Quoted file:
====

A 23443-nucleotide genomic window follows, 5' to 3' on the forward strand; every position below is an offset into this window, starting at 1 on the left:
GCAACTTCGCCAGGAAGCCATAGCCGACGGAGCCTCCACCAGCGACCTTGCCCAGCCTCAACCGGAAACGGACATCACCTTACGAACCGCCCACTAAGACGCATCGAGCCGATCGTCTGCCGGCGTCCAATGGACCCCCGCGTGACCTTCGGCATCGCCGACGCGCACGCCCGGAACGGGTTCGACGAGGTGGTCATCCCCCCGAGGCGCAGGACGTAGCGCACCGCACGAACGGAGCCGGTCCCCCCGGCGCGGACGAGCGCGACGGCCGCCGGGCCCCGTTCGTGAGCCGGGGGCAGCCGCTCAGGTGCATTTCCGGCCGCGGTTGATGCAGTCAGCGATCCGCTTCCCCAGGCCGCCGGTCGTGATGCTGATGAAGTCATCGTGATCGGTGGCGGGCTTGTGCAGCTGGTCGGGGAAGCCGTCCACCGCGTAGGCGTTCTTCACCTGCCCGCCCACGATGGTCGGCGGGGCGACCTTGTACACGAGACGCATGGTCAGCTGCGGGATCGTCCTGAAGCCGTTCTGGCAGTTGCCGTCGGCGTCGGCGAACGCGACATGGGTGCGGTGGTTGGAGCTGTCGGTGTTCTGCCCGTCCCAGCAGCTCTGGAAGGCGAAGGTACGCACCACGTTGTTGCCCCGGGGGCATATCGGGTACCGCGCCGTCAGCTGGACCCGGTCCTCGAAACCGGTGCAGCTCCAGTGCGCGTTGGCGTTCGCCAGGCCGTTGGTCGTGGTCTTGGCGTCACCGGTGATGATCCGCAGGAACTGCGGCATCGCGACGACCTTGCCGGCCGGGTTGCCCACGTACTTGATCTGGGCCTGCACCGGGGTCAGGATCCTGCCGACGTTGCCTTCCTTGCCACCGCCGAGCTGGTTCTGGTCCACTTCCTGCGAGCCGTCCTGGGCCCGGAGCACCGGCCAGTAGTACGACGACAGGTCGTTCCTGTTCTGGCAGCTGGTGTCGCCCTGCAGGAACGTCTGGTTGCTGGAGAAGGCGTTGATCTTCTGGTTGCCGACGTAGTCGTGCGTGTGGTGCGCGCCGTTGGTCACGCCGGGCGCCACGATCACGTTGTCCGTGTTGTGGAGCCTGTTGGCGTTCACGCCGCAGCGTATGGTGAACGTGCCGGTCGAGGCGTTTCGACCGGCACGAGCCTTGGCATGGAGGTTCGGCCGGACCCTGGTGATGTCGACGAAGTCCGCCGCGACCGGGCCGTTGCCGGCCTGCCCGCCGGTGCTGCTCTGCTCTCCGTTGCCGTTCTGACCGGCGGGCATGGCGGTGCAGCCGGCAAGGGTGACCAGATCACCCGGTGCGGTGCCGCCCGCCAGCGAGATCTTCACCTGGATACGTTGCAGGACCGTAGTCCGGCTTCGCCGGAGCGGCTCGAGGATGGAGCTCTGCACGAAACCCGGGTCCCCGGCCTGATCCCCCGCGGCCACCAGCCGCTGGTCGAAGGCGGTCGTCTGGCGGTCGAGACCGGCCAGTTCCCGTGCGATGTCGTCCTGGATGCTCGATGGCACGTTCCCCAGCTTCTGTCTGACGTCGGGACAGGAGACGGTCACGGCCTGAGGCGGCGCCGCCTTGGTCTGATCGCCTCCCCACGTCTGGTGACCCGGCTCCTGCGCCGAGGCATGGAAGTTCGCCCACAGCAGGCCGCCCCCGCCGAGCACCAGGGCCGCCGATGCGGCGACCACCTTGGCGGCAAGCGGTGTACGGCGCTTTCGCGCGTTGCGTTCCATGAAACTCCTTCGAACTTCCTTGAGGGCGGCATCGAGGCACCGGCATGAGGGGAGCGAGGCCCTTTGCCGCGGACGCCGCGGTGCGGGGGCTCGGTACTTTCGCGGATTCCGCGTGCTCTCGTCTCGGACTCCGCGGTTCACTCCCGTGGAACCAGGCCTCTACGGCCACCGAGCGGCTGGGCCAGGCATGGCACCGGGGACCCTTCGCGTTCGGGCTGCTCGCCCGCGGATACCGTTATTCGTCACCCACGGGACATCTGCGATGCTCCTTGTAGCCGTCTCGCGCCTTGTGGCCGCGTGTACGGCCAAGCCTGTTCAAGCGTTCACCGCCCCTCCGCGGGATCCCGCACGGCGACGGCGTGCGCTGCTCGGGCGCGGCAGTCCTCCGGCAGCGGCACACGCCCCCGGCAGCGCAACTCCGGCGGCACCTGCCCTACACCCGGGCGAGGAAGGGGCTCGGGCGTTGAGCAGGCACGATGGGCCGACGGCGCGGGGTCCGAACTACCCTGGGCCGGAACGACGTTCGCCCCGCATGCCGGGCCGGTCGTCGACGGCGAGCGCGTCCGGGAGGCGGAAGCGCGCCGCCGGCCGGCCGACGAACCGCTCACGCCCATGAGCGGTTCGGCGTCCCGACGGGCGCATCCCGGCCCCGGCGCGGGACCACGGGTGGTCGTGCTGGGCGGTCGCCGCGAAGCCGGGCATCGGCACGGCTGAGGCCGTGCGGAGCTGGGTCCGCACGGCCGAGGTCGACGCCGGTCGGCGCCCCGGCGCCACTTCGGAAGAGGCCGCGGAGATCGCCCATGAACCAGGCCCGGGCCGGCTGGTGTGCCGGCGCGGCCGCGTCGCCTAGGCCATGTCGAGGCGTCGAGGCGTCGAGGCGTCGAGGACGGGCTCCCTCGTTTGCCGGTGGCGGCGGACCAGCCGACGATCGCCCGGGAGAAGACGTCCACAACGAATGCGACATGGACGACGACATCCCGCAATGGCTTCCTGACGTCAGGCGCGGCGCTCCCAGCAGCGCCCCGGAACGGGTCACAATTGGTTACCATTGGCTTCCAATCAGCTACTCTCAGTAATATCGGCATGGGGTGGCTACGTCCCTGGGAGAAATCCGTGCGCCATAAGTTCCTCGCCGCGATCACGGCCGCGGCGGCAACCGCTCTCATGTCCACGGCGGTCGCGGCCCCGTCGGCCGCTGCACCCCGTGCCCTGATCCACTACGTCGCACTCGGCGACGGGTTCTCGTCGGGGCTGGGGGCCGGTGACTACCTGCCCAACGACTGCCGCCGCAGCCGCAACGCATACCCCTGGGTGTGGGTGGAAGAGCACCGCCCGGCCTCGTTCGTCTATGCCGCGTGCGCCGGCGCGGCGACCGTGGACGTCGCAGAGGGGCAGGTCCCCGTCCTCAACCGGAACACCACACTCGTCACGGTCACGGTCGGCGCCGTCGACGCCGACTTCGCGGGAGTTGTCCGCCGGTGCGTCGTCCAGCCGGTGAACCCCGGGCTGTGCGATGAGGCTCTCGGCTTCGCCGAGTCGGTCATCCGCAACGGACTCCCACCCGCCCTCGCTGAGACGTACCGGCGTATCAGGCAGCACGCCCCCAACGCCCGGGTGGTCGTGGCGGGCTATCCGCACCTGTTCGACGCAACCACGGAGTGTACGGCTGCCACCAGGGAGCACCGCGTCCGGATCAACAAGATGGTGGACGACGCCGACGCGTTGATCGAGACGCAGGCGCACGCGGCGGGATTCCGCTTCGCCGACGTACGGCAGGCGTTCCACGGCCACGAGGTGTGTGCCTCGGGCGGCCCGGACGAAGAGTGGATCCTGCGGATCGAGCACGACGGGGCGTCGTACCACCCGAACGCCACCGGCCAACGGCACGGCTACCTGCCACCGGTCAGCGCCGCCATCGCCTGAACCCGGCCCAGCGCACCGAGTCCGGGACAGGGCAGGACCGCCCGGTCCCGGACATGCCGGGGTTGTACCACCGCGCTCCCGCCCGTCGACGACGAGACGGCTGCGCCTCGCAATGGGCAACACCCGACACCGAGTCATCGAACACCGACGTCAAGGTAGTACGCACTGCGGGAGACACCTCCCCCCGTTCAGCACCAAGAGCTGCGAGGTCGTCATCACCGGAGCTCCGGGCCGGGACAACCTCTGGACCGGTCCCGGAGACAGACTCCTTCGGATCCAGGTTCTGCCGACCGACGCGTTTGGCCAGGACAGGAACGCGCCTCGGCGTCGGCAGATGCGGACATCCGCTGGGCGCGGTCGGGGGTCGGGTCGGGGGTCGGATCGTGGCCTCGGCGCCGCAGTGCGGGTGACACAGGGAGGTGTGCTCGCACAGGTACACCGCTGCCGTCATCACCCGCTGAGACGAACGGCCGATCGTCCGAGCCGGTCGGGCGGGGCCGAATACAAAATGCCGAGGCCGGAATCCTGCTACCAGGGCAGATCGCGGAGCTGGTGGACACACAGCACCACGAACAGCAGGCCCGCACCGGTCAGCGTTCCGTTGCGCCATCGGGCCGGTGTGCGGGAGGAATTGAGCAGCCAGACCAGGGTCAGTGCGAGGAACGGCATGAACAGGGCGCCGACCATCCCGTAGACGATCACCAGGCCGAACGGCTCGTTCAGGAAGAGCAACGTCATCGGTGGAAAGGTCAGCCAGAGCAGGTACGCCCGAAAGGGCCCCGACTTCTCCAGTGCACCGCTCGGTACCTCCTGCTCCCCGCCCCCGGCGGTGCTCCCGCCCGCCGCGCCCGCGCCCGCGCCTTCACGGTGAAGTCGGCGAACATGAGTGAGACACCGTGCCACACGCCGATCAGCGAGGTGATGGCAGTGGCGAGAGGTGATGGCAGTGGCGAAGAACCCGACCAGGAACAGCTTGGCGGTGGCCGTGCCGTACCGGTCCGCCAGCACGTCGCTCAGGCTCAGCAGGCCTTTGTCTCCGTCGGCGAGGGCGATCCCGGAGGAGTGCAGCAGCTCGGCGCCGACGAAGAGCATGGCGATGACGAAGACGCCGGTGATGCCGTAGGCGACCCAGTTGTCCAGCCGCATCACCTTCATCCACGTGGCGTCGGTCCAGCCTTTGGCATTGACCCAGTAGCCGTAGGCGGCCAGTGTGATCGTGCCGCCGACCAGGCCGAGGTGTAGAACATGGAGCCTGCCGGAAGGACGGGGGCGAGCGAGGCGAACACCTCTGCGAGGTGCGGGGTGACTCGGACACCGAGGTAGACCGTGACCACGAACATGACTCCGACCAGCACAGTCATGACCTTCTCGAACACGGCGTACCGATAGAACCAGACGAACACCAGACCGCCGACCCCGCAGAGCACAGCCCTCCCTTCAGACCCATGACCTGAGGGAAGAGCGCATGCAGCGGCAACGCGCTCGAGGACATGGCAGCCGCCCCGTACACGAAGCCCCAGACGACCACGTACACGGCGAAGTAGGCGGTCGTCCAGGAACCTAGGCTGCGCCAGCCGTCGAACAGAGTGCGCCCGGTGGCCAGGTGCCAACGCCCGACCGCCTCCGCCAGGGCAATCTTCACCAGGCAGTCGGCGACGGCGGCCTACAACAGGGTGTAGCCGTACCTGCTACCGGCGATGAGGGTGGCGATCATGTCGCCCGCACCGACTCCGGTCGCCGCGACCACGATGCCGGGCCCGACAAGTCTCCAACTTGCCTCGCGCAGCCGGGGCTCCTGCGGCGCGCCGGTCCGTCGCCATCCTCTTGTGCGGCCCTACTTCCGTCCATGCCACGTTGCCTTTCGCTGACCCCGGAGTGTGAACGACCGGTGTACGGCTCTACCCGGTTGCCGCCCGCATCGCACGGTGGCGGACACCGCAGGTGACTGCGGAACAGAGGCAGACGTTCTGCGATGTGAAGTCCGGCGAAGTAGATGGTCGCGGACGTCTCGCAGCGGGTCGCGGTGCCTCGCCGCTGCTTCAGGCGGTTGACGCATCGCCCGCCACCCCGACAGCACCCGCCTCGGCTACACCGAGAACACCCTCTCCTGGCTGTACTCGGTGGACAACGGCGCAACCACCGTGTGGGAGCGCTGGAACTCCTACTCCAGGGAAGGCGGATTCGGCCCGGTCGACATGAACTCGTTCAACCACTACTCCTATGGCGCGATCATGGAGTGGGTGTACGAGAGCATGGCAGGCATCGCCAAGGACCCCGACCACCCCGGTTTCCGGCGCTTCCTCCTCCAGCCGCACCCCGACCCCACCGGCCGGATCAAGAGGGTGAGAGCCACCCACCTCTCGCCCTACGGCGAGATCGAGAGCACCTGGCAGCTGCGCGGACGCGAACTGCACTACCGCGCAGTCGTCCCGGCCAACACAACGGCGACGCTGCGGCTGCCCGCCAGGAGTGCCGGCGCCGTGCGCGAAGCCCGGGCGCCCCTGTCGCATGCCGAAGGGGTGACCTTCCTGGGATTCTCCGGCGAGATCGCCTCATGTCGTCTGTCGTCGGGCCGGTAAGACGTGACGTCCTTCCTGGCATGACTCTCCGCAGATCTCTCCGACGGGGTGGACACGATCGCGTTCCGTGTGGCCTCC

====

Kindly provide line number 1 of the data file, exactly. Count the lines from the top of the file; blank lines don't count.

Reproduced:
A 23443-nucleotide genomic window follows, 5' to 3' on the forward strand; every position below is an offset into this window, starting at 1 on the left: